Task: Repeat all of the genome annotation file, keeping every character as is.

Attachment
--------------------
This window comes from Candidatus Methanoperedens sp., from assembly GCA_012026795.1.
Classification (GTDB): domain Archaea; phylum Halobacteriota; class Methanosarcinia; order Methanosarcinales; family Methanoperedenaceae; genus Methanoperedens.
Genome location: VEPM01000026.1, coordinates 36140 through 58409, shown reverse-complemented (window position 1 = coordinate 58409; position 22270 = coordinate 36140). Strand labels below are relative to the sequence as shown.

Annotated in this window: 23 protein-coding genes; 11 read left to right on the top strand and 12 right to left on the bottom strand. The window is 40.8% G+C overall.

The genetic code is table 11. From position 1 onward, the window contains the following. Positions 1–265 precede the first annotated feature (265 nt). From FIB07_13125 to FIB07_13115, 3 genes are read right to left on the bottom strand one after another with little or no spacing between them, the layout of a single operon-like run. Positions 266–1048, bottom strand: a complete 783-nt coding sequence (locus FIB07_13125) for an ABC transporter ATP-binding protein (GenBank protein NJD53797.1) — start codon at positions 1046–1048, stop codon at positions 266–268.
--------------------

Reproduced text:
This window comes from Candidatus Methanoperedens sp., from assembly GCA_012026795.1.
Classification (GTDB): domain Archaea; phylum Halobacteriota; class Methanosarcinia; order Methanosarcinales; family Methanoperedenaceae; genus Methanoperedens.
Genome location: VEPM01000026.1, coordinates 36140 through 58409, shown reverse-complemented (window position 1 = coordinate 58409; position 22270 = coordinate 36140). Strand labels below are relative to the sequence as shown.

Annotated in this window: 23 protein-coding genes; 11 read left to right on the top strand and 12 right to left on the bottom strand. The window is 40.8% G+C overall.

The genetic code is table 11. From position 1 onward, the window contains the following. Positions 1–265 precede the first annotated feature (265 nt). From FIB07_13125 to FIB07_13115, 3 genes are read right to left on the bottom strand one after another with little or no spacing between them, the layout of a single operon-like run. Positions 266–1048, bottom strand: a complete 783-nt coding sequence (locus FIB07_13125) for an ABC transporter ATP-binding protein (GenBank protein NJD53797.1) — start codon at positions 1046–1048, stop codon at positions 266–268.